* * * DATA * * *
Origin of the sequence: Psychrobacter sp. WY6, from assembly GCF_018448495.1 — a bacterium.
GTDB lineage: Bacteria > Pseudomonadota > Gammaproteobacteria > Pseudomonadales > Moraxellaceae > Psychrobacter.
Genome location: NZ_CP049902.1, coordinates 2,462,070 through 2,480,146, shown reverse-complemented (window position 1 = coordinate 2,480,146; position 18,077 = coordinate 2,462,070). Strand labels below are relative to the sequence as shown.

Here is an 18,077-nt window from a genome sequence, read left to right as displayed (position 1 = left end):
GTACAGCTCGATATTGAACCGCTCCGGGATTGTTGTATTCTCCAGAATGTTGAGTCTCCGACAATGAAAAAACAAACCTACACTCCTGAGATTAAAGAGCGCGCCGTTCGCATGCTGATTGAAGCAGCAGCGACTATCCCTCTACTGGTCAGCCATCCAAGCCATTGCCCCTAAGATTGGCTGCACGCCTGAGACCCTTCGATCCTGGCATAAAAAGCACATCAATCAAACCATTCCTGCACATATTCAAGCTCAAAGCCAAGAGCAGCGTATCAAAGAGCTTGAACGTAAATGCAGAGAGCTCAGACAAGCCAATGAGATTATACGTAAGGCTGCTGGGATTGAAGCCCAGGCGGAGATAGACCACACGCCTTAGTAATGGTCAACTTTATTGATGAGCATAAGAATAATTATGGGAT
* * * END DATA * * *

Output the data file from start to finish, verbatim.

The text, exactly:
Origin of the sequence: Psychrobacter sp. WY6, from assembly GCF_018448495.1 — a bacterium.
GTDB lineage: Bacteria > Pseudomonadota > Gammaproteobacteria > Pseudomonadales > Moraxellaceae > Psychrobacter.
Genome location: NZ_CP049902.1, coordinates 2,462,070 through 2,480,146, shown reverse-complemented (window position 1 = coordinate 2,480,146; position 18,077 = coordinate 2,462,070). Strand labels below are relative to the sequence as shown.

Here is an 18,077-nt window from a genome sequence, read left to right as displayed (position 1 = left end):
GTACAGCTCGATATTGAACCGCTCCGGGATTGTTGTATTCTCCAGAATGTTGAGTCTCCGACAATGAAAAAACAAACCTACACTCCTGAGATTAAAGAGCGCGCCGTTCGCATGCTGATTGAAGCAGCAGCGACTATCCCTCTACTGGTCAGCCATCCAAGCCATTGCCCCTAAGATTGGCTGCACGCCTGAGACCCTTCGATCCTGGCATAAAAAGCACATCAATCAAACCATTCCTGCACATATTCAAGCTCAAAGCCAAGAGCAGCGTATCAAAGAGCTTGAACGTAAATGCAGAGAGCTCAGACAAGCCAATGAGATTATACGTAAGGCTGCTGGGATTGAAGCCCAGGCGGAGATAGACCACACGCCTTAGTAATGGTCAACTTTATTGATGAGCATAAGAATAATTATGGGAT